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The crash site (via Luke66683251)
Ballarat Station is right next to Lydiard Street, and the level crossing there is unique in Victoria for its heritage swing gates. Approximately a century old, the gates cross the railway line by default, allowing cars through, and swing around to cross the road and allow trains through when required. At various points in past decades, there have been proposals to replace the heritage gates with more modern boom gates, but the people of Ballarat have been pretty adamant that the gates form part of the heritage aesthetic of the station precinct and they want to keep them for as long as possible.
Late on Saturday night, a V/Line passenger train ploughed through the heritage gates at speed, severely damaging them and only coming to a halt beyond the Doveton Street level crossing, several hundred metres away. The investigation into how this happened will take time - given the stopping distance it seems clear that the train ran through Ballarat station at some speed, but it's not yet clear why. Regardless, though, the extensive damage to the heritage gates will mean we need to think about what the future of this crossing should be.
Ballarat's level crossings
The Victorian government's Level Crossing Removal Program is an incredibly worthwhile one, grade separating level crossings throughout Melbourne (1). These are all dangerous and all cause congestion - if to varying degrees - and the current program represents a huge step towards eliminating all of them. Hopefully it becomes a rolling program, where more are removed each term of government until they're all gone.
But there are quite a few regional crossings that are dangerous and congested as well, and eventually attention is going to need to turn to these. Within the built-up area of Ballarat, there are eight - and it's probably worth a detailed look at all of them at some point, but given Saturday's incident, clearly Lydiard Street is the one we need to focus on now.
The status quo
The Lydiard Street crossing is a very constrained site, with Ballarat station and the heritage Armstrong Street bridge immediately adjacent along the railway line, and a number of heritage houses and commercial properties adjacent along the road. The status quo, with the manually-operated heritage gates in use, combined with the fact that Ballarat Station is the only place trains can pass each other in the area, meant that the gates are very slow to operate and that they stay closed for long periods of time in the peaks - when two trains are passing each other, the gates will generally close well before the first train arrives, stay closed while both trains are sitting at the platforms, and not reopen until the second train has well and truly passed through. Even setting aside the damage caused by this accident and what will probably be a very expensive exercise to repair the damage done, they are very difficult and expensive to maintain compared to modern boom gates.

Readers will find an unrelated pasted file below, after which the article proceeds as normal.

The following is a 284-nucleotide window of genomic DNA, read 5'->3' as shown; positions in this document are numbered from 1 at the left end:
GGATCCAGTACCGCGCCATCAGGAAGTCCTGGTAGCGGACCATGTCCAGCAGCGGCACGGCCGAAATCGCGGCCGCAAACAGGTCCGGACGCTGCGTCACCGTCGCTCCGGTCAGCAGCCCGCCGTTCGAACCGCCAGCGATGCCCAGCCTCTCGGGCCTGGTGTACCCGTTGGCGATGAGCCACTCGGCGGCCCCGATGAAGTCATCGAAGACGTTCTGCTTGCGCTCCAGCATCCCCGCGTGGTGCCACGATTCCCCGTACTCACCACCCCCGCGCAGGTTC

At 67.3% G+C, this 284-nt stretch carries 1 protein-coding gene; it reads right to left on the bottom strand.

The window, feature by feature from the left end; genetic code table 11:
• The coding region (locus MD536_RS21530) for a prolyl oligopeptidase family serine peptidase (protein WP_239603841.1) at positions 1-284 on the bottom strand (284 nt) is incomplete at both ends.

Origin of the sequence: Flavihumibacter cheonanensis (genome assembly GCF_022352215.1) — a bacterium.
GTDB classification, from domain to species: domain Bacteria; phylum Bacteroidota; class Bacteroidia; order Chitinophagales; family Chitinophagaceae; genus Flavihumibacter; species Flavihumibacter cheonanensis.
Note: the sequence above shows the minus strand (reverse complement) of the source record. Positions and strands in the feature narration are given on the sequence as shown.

So what are our options, and what are the pros and cons of each?
Ballarat Station and its heritage gates in 1967 (via John Ward)
Reinstating the heritage gates as-is
This option would bring us back to the status quo. It'd be fairly expensive, both in the sense of repairing the existing gates and in the sense of ongoing maintenance costs. We'd still have the negative aspects we currently have, including long closure times for each train movement, poorer reliability than more modern gates, and the potential for crashes that is inherent in any level crossing.
On the plus side, it would retain the heritage of the station to its current standard.
Replacing the heritage gates with modern boom gates
This would be by far the cheapest and easiest option. It might arguably also mean a small improvement in safety.
On the other hand, it wouldn't represent much of a safety improvement - any level crossing is dangerous, and boom gates wouldn't eliminate that risk. And from a heritage/aesthetic perspective, it's not a great outcome.
Rail-under or rail-over grade separation
Any option that involves moving the rail line is essentially not feasible. Trains need slow, gradual inclines and there is simply not enough space for the line to go far enough up or down after leaving Ballarat station. It's clear that the line will need to remain at-grade.
Road-under or road-over grade separation